Serving the High Plains

Bible: Are you too hurt to believe?

“Pastor, all that stuff you talk about is fine for you, all that Gospel stuff. But I live in the real world. I’ve learned that promises are made to be broken. I can’t even begin to tell you how many times it’s happened to me, but I can show you the scars. When a thing sounds too good to be true, it is. I need real help, and all you’ve got for me is pie-in-the-sky fairy talk.”

Maybe you’ve never said or thought something like that.

Well, I have. I’ve been hurt so deeply that when people repeated to me the promises of God, they did not strike my ears as good news, but as taunting.

The people of God were in a place like that at the beginning of the book of Exodus. They had been enslaved for the last 200 years in Egypt. The cruel tyrant, Pharaoh, had ordered the death of all their newborn baby boys. Five generations’ worth of prayers, crying out to God for help, had been like a volley of arrows, shot up into a silent, uncaring sky. They eventually fell back to earth and stuck in the dirt.

When God did show up, he sent his servant, Moses, to announce the glad tidings: their oppression was at an end. Their deliverance had come. Soon, they would be free!

This was the substance of that announcement, from Exodus 6:6: “I am the Lord, and I will bring you out from under the burdens of the Egyptians, and I will deliver you from their bondage. I will also redeem you with an outstretched arm and with great judgements.”

All their prayers had been heard! Isn’t that great news? I mean, isn’t it?

Verse 9 goes on to say that the people “did not listen to Moses on account of their despondency and cruel bondage.” The English word, “despondency,” is trying to deal with a Hebrew phrase that literally means “shortness of spirit.” Other attempts to communicate what that means include “anguish of spirit” or brokenness.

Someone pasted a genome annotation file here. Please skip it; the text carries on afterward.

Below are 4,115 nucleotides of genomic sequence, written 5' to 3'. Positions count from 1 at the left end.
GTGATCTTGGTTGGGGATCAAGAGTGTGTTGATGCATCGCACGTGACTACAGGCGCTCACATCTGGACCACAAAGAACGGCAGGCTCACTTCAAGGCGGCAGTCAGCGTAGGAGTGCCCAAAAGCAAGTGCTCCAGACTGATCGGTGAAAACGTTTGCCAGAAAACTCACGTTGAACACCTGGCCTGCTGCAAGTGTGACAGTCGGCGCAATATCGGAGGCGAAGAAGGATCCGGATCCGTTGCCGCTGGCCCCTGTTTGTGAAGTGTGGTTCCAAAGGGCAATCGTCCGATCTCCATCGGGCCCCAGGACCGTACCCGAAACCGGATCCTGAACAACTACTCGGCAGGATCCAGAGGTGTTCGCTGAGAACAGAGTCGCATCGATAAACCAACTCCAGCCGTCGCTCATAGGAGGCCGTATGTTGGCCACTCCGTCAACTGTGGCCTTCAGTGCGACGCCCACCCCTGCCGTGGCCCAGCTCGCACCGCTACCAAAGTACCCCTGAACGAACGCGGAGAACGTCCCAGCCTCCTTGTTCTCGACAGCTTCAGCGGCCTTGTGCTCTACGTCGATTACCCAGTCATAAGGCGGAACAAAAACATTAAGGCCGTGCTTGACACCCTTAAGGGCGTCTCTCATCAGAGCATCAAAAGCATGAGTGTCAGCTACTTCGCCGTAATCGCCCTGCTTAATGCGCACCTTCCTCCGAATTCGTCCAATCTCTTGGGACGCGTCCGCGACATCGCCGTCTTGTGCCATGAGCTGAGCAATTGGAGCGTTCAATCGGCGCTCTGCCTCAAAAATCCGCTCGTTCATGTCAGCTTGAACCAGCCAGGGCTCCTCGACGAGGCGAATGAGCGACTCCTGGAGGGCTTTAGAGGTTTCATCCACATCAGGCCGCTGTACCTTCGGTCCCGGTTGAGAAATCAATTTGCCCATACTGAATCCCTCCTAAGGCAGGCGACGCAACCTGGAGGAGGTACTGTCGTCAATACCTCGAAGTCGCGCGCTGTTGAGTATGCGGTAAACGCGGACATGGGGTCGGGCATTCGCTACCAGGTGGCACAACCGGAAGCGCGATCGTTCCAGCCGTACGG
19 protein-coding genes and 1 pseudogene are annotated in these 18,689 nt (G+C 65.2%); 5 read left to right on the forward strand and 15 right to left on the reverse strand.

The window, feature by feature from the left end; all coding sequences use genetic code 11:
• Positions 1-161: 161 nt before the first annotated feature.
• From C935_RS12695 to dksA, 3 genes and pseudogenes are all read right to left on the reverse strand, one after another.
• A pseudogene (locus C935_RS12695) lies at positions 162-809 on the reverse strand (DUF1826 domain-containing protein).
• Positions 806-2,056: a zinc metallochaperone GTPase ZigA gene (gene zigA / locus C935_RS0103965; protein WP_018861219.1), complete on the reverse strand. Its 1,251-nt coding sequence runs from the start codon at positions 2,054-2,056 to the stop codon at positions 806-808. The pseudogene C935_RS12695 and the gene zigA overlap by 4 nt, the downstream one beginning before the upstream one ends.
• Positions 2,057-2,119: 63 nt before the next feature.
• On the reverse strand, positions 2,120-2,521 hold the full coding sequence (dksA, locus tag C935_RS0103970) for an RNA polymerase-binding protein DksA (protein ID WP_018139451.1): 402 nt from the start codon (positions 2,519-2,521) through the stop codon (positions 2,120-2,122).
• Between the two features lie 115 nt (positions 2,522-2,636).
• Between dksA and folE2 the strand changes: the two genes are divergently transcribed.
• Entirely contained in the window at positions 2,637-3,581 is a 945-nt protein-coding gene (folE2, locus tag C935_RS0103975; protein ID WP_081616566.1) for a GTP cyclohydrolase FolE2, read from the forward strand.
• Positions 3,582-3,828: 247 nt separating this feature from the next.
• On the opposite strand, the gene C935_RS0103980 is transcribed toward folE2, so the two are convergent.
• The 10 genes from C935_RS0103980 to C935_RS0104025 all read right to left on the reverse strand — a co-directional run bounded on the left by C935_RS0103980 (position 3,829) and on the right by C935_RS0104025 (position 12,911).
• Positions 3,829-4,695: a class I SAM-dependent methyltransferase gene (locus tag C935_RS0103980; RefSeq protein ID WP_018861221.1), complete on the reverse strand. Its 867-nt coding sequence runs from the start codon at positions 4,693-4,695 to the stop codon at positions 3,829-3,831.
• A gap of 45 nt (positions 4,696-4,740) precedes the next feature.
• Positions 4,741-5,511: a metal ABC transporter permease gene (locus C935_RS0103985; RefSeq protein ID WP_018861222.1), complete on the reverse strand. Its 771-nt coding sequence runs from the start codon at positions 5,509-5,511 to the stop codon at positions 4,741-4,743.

If a person falls into a pit, you can throw him a rope as a lifeline. But what if he’s been there so long that he has no strength to grab onto it? That was Israel, living and dying in bondage, a state that the Bible will later label an “iron furnace.”

There are times when a small bit of hope can sustain you and get you to the other side. There are others, when that same bit of hope seems like a sadistic prank. Lucy’s going to pull the football away again, Charlie, so don’t believe her.

Get beat up enough, and you’ll learn to stop putting yourself in a position to take another beating. That’s where Israel was when Moses tried to announce good news. I imagine someone muttering cynically, “Yeah? I’ll believe it when I see it.”

God didn’t hammer them for their wariness. He showed up. They saw it. He kept all of his promises.

Whatever low place you occupy now, however it’s beat you down, this is not a taunt. I promise that if you bring all your brokenness and anguish of spirit to Jesus, he’ll show up for you. That’s what he does.

Gordan Runyan is pastor of Tucumcari’s Immanuel Baptist Church and author of “Radical Moses: The Amazing Civil Freedom Built into Ancient Israel.” Contact him at:

[email protected]

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